Rocks are constantly broken down and remade.
Rocks are always morphing into different types of rocks. In the 18th century, James Hutton (known as the founder of modern geology) observed that rocks are profoundly impacted by the forces of nature. Heat, pressure and erosion affect how rocks develop, break down and are recreated.
The Rock Cycle
“The Rock Cycle” is a term used by Hutton to describe the cycle when rocks are made and broken down. It reveals a process of large rocks eroding into dirt, dirt compressing into rock and heat and pressure forging the cycle of new rocks.
The Earth’s crust moves and rocks are pulled under and then ejected out. When rocks become submerged below the surface of the Earth, they are exposed to hotter temperatures. Most rocks melt when they are between 60 and 125 miles underground. The deeper underground they are, the hotter the rocks get. Rocks between 1100 and 2400 degrees Fahrenheit transform into a molten state known as magma.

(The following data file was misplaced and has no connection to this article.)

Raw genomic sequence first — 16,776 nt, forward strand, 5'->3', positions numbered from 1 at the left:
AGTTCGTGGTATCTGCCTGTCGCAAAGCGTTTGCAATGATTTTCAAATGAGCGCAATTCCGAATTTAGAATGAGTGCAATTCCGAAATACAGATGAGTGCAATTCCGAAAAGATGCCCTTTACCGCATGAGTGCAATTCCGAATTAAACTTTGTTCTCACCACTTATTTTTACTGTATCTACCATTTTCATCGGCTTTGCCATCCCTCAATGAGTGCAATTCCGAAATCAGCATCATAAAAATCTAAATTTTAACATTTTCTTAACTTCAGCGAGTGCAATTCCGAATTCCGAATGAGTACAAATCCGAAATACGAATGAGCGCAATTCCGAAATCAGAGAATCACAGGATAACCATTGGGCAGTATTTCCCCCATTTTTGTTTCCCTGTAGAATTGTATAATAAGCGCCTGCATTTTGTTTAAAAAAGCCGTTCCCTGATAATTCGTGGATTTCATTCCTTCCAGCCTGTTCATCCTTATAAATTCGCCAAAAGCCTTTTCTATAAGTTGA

Rocks receive pressure from tons of other rocks pressing down on them when they are beneath the surface of the earth. Pressure, in combination with heat, significantly transforms rocks through a process known as metamorphism. Rocks affected by both heat and pressure are known as metamorphic rocks.
Wind, sun and climate change create erosion, a natural force that breaks down rock into sediments. Erosion affects all rocks on the earth’s surface. The elements of wind and water can change landscapes and move mountains. Erosion always occurs from the top down; this is mass wasting. It is a displacement of matter from one place to another. Rocks affected by erosion and weatherization break into new pieces of rock known as sedimentary rock.